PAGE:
Carlsbad-based Isis Pharmaceuticals Inc. has entered a $392 million deal with Swiss biotech giant Roche Holding AG to work on new treatments for Huntington’s disease, a rare but devastating degenerative genetic brain disorder.

Isis was paid $30 million upfront, with the rest contingent on achieving certain developmental and commercialization milestones.

The deal will employ Isis’ proprietary “antisense” technology, which engineers RNA molecules to deactivate faulty genes.

This is Isis’ latest in series of deals with larger pharmaceutical companies. It last year teamed up with Biogen Idec in three similar collaborations that totaled over $1 billion, when factoring in future milestone payments. It also partnered with AstraZeneca for $31 million cancer treatment deal.

Isis CEO Stanley T. Crooke said in a December interview that the company’s goal was to continue forging these relationships, focusing on antisense research and leaving commercialization to big pharma.

“We believe that Roche's expertise in developing (central nervous system) drugs, along with their clinical development experience, will greatly enhance our development efforts for this program and allow us to move forward more rapidly," B. Lynne Parshall, chief operating officer of Isis, said in a statement. "By partnering our more complex and nuanced research and development programs earlier in development, like our Huntington's disease CNS program, we add value and resources with partners that bring unique benefits."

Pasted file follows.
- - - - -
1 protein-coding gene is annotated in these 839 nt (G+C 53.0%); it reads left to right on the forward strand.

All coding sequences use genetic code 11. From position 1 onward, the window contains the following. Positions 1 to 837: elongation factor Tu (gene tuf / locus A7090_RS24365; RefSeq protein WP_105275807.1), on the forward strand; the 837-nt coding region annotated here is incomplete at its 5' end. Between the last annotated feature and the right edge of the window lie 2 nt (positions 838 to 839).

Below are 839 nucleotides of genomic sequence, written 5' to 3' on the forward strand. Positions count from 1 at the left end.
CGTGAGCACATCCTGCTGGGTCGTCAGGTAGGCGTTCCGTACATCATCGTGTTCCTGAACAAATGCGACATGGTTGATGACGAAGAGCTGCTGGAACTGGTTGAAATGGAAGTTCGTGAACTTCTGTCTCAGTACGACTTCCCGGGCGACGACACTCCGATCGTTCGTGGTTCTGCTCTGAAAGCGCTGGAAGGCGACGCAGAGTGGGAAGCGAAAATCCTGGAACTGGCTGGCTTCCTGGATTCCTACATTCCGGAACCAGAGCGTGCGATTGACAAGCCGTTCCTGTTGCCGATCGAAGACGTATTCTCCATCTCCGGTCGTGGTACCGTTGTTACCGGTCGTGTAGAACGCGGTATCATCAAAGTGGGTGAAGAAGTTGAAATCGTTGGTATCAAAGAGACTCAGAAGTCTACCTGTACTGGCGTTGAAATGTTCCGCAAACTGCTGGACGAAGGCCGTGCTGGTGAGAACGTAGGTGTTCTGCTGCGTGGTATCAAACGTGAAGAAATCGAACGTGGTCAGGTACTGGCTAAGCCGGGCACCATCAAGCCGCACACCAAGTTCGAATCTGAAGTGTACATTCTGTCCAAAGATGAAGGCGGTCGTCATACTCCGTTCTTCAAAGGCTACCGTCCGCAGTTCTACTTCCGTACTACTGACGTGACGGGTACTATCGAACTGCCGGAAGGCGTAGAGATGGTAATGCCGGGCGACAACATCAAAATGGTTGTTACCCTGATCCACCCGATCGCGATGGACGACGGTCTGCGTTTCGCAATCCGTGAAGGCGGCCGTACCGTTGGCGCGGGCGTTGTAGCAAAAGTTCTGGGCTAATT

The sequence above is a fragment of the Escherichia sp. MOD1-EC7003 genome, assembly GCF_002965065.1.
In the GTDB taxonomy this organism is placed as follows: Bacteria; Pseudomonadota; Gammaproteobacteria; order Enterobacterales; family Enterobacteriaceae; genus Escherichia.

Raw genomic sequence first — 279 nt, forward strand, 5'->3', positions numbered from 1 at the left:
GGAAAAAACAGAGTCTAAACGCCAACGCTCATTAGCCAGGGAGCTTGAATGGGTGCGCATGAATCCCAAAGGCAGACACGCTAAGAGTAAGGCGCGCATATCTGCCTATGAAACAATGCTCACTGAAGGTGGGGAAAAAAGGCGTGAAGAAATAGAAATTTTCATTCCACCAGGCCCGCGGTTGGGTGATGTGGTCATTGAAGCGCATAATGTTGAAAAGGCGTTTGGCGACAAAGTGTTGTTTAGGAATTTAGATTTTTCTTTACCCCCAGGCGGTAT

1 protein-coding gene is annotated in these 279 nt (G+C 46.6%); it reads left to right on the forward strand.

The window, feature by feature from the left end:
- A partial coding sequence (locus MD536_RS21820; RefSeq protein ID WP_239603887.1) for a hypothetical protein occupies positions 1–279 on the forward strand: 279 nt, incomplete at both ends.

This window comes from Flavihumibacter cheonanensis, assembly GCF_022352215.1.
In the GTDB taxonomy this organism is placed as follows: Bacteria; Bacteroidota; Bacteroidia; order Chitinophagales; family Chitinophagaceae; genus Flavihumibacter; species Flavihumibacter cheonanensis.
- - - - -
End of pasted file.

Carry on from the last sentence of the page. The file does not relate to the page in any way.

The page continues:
Isis employs 345 in Carlsbad, and has a broad pipeline of first-in-class drugs in development — 18 drugs in clinical development and five more in pre-clinical study. Its lead drug, Kynamro, was recently approved by the U.S. Food and Drug Administration.

— SDBJ Staff Report